Now, disagreement over the value of MySQL — both as a stand-alone entity and as part of a big company — lies at the heart of a bitter public battle between Oracle and the European Union over the Sun acquisition. The fight illuminates a larger truth about open-source companies: their societal and strategic importance far exceeds their financial value as operating businesses.

European regulators view MySQL as sort of a database of the people, a low-cost alternative to Oracle’s costly proprietary products. The regulators worry that Oracle may stop improving MySQL in favor of protecting its core traditional products, and customers will lose an important option in the database market.

Read more . . .

  • Open source has not reached apex (slumpedoverkeyboarddead.com)
  • EU rebuffs Oracle’s criticism of Sun merger investigation (infoworld.com)
  • MySQL daddy backs EU’s Snoracle probe (theregister.co.uk)
  • Regulators square off over Oracle-Sun (guardian.co.uk)
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6 Months, $90,000 and (Maybe) a Great Idea

A view of downtown San Jose, the self-proclaim...
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THE print hanging behind the receptionist’s desk at Foundation Capital screams,

“Our greatest thrill is to loan you money” — in chunky, capitalized red letters. That’s encouraging news for Michael Bauer, because he wants money and has put himself in a prime position to get it.

Mr. Bauer has set up shop on the second floor of Foundation Capital’s offices here to pursue his dream of creating an energy company from scratch. He pays no rent to operate out of the building, which is designed to evoke a Mediterranean villa. And he’s free to enjoy all the trappings of this venture capital firm, including its ample parking, woodsy surroundings and outdoor patio.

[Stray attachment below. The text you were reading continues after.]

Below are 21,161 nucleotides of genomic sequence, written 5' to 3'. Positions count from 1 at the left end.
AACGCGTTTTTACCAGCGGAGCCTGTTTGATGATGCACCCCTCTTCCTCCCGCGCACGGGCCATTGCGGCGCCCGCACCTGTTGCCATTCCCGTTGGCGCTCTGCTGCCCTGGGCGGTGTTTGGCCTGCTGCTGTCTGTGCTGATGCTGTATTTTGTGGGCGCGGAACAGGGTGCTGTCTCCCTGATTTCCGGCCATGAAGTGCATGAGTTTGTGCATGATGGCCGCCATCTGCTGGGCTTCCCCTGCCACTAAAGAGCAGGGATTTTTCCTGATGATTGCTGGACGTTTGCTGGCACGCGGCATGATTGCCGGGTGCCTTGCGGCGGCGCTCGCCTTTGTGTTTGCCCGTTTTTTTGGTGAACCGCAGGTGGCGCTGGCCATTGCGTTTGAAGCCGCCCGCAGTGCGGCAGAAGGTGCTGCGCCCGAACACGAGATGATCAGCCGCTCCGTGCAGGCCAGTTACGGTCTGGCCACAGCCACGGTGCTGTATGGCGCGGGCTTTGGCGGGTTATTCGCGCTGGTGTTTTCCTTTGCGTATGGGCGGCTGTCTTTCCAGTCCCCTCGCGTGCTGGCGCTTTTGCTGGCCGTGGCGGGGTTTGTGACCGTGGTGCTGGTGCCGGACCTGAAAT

Mr. Bauer has won these cozy environs through a new role as an “entrepreneur in residence.” This coveted position, called an E.I.R. in Silicon Valley shorthand, is emblematic of the valley’s economy of ideas. Most E.I.R.’s receive a monthly stipend of up to $15,000 to sit and think for about six months. In return, the venture capital firm usually gets the first shot at financing the idea that emerges from this meditation.

“The E.I.R. takes out some of the risk because they are known quantities,” said Adam Grosser, a partner at Foundation Capital. “They have a track record of success and a proven ability to disrupt a market with their ideas.”

Venture capital firms have been struggling to find a company that will make them not just rich, but fabulously rich. They dream about investing in the next Intel, Apple, Sun Microsystems, Yahoo or Google. But after Google appeared in 1998, the hunt to find the next superprofitable household name stalled. The likes of Facebook and Twitter have garnered plenty of attention but have yet to strike on a business model capable of sending an I.P.O. into the stratosphere. Ten-year returns for the venture capital industry have sunk to 8.4 percent, annualized, in the decade ended last Sept. 30, from 40.2 percent in the 10 years ended Sept. 30, 2008, a number inflated by the spectacular success of Google and other dot-com companies at the beginning of that period.

The entrepreneur-in-residence model has gained prominence as a calculated way for a venture capital firm to nurture a successful company into being and to increase the odds of solid returns. The firms often tap someone who has successfully started and sold a start-up, hoping that lightning will strike twice.